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Dr. Umar x Nick Cannon

Source: Counsel Culture / Youtube

Recently, the self-proclaimed Prince of Pan-Africa, Dr. Umar Johnson, made an appearance on Nick Cannon‘s Counsel Culture so he could lecture Black America while continuing to spread his archaic and myopic views on masculinity, particularly, as it pertains to Black men.

During the episode, Johnson and Cannon discussed an aspect of Black entertainment that has long been discussed by Black people but has gotten renewed attention ever since Katt Williams brought it up during his internet-breaking interview with Shannon Sharpe on Club Shay Shay—Black men wearing dresses in Hollywood.

“If we will admit that entertainment is a weapon of indoctrination in an age where we see a war against not only the life of Black men but the survival of Black masculinity, how can a Black man putting on a dress not be a problem?” Umar began.

Umar didn’t bother offering any evidence that entertainment is intentionally used as “a weapon of indoctrination” or that there’s a war on “Black masculinity,” which is a common claim made by members of the Hotep-verse whenever they see images of effeminate Black men or anything they even perceive as such.

“I want us to make sure we draw a distinction between feminine energy and female sexuality,” Johnson continued. “For [Black] children, who consume more television per capita than any other ethnic group in America, so the messages you put in those movies are going to hit our children 50-times harder because they’re more dependent on television than anyone else and they’re less likely to have a father at home.”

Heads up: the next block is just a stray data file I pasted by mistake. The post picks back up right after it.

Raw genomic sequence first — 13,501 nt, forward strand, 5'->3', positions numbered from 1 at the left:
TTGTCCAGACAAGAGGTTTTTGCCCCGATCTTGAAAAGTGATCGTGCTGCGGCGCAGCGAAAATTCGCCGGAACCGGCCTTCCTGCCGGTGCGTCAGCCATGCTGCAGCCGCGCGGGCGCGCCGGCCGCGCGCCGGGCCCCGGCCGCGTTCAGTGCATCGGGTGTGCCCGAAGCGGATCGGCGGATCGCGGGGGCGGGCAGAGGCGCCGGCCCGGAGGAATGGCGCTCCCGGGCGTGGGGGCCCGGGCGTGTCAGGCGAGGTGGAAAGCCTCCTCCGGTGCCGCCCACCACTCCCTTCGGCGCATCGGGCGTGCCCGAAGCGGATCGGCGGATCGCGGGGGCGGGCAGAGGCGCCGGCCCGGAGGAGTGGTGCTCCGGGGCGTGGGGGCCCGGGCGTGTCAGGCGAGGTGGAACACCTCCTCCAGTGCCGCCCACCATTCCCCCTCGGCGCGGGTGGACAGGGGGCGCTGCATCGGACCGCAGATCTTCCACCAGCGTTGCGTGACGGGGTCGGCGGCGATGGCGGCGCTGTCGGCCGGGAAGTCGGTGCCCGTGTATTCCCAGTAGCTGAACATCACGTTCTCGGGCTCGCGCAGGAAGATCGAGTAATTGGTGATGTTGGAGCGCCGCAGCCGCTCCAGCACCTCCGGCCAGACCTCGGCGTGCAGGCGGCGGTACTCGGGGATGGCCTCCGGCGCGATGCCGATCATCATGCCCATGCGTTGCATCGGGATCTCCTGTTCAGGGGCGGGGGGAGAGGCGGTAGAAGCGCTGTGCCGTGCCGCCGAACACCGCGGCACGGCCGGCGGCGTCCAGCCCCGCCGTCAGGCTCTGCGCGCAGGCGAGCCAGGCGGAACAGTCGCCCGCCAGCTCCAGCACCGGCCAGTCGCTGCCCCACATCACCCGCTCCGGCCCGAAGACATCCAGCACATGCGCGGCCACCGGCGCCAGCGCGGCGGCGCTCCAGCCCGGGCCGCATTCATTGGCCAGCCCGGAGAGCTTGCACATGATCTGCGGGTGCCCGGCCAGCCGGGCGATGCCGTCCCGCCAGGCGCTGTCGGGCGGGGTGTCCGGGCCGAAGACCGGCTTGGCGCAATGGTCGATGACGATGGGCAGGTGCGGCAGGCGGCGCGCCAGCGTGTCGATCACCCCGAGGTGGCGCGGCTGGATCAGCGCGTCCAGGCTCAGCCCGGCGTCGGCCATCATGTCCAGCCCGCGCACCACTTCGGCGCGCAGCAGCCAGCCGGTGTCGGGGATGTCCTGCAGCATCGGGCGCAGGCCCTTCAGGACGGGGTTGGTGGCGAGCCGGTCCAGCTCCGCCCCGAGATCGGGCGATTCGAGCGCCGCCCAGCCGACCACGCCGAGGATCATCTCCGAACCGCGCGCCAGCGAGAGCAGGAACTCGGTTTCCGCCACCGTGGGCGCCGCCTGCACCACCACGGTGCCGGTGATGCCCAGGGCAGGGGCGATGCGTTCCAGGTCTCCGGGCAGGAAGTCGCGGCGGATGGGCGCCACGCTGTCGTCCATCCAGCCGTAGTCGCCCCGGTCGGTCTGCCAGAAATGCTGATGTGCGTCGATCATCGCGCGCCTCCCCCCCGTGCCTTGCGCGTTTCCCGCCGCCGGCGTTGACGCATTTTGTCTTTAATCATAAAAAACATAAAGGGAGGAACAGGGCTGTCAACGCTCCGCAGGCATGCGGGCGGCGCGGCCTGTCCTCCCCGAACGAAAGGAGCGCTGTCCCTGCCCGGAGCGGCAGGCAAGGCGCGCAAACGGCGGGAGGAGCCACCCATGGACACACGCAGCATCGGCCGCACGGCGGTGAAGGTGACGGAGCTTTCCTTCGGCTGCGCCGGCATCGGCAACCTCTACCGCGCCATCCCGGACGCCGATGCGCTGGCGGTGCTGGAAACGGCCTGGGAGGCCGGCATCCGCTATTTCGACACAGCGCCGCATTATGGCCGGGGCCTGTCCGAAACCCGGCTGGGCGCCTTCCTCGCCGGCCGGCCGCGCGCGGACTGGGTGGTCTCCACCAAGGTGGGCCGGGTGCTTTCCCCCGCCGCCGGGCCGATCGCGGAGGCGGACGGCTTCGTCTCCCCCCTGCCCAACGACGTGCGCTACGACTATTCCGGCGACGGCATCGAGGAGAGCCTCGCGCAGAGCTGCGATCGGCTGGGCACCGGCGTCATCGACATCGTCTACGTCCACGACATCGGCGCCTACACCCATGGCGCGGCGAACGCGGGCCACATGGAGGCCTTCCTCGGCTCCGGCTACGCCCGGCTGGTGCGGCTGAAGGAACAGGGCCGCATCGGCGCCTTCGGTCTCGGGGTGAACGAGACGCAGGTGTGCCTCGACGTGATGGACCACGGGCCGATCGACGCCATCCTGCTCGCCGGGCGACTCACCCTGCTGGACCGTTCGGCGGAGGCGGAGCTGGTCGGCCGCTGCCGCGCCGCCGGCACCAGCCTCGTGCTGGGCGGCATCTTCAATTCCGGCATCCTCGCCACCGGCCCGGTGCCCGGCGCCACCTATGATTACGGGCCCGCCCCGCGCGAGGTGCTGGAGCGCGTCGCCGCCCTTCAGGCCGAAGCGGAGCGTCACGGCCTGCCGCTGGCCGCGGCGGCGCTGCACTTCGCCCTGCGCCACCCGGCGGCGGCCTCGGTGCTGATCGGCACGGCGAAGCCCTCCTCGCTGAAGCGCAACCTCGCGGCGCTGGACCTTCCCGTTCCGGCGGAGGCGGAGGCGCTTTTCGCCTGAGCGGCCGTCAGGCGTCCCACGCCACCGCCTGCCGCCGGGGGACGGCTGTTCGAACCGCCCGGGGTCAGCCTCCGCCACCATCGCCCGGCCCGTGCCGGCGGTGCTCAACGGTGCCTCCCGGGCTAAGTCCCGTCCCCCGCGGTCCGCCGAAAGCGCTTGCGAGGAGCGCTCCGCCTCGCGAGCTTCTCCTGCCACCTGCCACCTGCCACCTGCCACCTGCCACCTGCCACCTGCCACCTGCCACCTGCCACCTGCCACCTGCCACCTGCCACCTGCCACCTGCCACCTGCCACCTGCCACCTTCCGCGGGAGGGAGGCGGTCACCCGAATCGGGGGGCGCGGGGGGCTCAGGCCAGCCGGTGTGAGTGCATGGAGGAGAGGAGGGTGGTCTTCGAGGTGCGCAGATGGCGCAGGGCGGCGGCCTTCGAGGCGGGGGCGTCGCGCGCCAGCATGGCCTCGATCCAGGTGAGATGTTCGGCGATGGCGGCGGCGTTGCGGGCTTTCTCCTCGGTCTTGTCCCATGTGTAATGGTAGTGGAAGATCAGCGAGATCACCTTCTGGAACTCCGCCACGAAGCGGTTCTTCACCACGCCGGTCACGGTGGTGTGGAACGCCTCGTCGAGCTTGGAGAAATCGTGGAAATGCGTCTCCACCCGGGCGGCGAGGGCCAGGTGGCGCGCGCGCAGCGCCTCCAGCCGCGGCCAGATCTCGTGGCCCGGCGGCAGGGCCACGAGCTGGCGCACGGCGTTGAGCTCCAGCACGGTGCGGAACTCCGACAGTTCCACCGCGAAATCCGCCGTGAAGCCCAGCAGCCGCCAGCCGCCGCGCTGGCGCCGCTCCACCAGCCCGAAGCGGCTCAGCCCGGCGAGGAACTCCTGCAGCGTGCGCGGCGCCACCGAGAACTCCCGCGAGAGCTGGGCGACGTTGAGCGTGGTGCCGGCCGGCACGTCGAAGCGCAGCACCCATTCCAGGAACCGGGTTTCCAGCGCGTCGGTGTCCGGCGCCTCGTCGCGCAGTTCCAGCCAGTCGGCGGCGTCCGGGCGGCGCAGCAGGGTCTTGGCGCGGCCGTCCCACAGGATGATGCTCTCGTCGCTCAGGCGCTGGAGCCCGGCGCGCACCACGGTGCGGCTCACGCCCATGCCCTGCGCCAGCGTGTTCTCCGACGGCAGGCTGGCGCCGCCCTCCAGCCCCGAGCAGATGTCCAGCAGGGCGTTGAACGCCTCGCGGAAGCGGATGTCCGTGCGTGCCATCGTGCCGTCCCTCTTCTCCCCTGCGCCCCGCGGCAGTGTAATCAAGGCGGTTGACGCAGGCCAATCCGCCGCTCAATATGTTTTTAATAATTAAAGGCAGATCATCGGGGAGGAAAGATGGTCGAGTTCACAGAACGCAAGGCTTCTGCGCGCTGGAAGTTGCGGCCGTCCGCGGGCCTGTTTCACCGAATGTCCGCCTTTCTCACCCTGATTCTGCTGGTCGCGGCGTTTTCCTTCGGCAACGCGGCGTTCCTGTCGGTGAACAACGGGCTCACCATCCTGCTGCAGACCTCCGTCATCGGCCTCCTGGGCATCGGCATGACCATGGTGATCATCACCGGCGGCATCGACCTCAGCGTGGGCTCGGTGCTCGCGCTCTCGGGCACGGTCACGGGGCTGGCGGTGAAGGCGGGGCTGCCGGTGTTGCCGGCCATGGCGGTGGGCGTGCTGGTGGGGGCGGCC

While it is true that Black people, on average, consume more TV per capita than any other racial group (not by anything close to 50 times more, but whatever), Johnson, like many others, has just kind of decided that Black comedians and actors wearing dresses will affect a Black boy’s masculinity and that “feminine energy” is a detriment to Black boys and by extension, the Black community.

Even if this were true—and there are no non-hotep certified sociological studies that show it is—Umar’s logic completely ignores the fact that Black men in film and TV are shown not wearing clothing meant for women far more often than they’re shown in dresses. He appears to be ignoring other programming such as the world of sports, where football and basketball, especially, still serve as a popular mainstream source where Black masculinity can be witnessed in all its abundance. 

Listen: Black people are going to feel however they’re going to feel about Black actors in dresses and feminine Black males in general, but what it all comes down to is a fear of the normalization of gender and/or sexual fluidity. Umar and his ilk suggest that these concepts will cause young Black boys to struggle with their identities, others will argue that the same concepts will aid in the development of Black children and all children who already live that struggle.

Anyway, you can watch the full interview between Johnson and Cannon below.